Currently listening to: The university bell ringing the hour (ie. I should be doing work but I’ve started a blog instead)

Having an excellent bookshop on campus is a dangerous thing. When the writing gets too hard, when I’m experiencing a sugar crash, when it’s cold outside, when the office is too hot, when it’s pay-day (as it is today) or when I am wearing shoes, it feels like a good idea to stroll up to the bookshop and see what’s going on. Usually I leave with at least one book, sometimes more.

I have been sucked right in to the marketing campaign of Vintage with their sumptuous ( I don’t use that word lightly, or regularly) covers to celebrate their 21st birthday. The velvet touch and saturated colours are irresistible, as is the price, and I just happened to buy myself two new books from that range. What I love most of all is the colour appropriateness of it all. I recently read The Handmaid’s Tale by Margaret Atwood in its velvet crimson covered addition and it added so much to the reading experience. A link to the collection, http://www.readings.com.au/collection/vintage-21-rainbow-classics. While reading it, I was Offred surrounded by the red hood of the handmaids, totally immersed in her world.The other Vintage release I purchased was Orange Are Not the Only Fruit by Jeanette Winterson, suitably covered in a beautiful deep tangerine orange. Looking forward to reading it as it comes highly recommended by J, my book friend.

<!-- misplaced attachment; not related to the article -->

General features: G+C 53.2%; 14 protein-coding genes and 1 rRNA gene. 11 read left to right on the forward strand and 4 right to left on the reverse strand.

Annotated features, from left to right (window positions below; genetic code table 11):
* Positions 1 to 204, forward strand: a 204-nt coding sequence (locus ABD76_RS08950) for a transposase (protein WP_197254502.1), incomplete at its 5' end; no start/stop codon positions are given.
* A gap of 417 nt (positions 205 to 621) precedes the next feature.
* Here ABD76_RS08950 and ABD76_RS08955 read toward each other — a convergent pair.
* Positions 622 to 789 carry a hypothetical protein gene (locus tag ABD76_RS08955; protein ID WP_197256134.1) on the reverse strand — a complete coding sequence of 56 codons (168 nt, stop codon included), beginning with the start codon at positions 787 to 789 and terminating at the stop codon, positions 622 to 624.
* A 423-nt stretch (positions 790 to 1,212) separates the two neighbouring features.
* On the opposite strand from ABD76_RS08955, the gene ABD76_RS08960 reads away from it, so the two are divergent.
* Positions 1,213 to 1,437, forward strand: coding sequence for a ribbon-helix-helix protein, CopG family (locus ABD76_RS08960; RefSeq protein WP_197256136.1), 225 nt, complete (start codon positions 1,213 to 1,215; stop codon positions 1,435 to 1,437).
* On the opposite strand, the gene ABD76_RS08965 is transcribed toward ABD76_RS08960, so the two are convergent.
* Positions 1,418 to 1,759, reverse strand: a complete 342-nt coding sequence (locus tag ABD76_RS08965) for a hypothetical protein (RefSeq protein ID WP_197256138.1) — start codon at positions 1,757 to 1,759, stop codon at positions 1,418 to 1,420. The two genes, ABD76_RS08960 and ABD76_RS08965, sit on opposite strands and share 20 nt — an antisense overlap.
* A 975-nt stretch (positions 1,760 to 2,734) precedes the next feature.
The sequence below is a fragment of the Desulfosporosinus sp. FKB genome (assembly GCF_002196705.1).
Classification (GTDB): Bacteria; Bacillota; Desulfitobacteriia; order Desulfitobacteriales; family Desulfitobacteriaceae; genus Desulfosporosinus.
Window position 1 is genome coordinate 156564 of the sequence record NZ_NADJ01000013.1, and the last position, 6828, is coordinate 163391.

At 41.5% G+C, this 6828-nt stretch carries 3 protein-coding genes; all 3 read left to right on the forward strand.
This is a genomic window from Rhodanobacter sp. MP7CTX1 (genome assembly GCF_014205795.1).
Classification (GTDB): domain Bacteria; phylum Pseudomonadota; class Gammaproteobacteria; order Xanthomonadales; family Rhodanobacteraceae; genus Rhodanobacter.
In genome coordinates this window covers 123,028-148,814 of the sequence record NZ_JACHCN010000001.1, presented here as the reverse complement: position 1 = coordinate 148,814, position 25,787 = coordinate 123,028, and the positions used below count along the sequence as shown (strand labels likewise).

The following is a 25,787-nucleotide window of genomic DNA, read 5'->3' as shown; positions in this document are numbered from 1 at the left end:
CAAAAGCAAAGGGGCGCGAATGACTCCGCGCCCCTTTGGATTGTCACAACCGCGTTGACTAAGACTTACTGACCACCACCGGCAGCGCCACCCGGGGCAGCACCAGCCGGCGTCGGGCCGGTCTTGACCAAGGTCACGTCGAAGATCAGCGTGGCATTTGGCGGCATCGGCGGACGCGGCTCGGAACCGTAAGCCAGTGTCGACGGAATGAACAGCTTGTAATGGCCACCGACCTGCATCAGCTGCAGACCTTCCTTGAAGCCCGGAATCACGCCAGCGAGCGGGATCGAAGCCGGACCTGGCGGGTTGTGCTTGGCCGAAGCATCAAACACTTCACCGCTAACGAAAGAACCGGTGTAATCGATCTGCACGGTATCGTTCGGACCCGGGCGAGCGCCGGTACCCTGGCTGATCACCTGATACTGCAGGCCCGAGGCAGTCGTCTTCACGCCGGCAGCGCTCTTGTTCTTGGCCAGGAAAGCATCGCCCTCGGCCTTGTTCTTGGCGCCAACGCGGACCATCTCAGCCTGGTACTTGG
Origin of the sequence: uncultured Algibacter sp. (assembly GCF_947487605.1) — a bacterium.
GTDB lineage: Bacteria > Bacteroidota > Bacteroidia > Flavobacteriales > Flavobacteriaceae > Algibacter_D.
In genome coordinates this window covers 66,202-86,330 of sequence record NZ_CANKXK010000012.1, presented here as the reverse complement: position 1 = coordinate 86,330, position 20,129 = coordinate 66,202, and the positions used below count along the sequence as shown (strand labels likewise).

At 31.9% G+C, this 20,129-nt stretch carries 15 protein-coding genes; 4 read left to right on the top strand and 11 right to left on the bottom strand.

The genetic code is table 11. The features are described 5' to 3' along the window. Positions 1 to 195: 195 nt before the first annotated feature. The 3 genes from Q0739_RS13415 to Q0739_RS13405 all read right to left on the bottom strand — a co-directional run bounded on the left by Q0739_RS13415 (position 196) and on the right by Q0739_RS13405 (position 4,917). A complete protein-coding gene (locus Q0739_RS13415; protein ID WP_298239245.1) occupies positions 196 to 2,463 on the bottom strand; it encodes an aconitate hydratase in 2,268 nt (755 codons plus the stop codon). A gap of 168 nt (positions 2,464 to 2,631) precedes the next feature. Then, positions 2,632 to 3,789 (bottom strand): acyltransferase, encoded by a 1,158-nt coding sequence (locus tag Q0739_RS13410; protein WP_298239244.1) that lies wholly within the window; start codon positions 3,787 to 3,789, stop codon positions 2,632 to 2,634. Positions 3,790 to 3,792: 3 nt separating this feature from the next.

My intention with this blog is to chronicle the books that I read through the coming year. For the past few years I have looked back and found it so very difficult to remember all of the wonderful books I have read, so this is my attempt at keeping track. Sure, I could write it down on paper, but that would be really procrastinating and I have a thesis to write goddamnit.Also, a cautionary note. Blog posts will be littered with incorrect spelling and grammar. It’s how I roll.

This year has not been a stunning year for my reading. The selection has mostly been a sea of ordinary, dotted with islands of brilliance that make the journey feel worthwhile. Most of the good ones have been science fiction.

My top five for 2011

-The Handmaid’s Tale by Margaret Atwood
-The Left Hand of Darkness by Ursula LeGuin
-Her Father’s Daughter by Alice Pung
-The Memory, Sorrow and Thorn trilogy by Tad Williams
-The Bell by Iris Murdoch (I’m still reading it but I already know it will be in the top five.)
-Anne of Green Gables by Lucy Maud Montgomery (cause I’m innumerate)

Here’s to a good year of reading in 2012!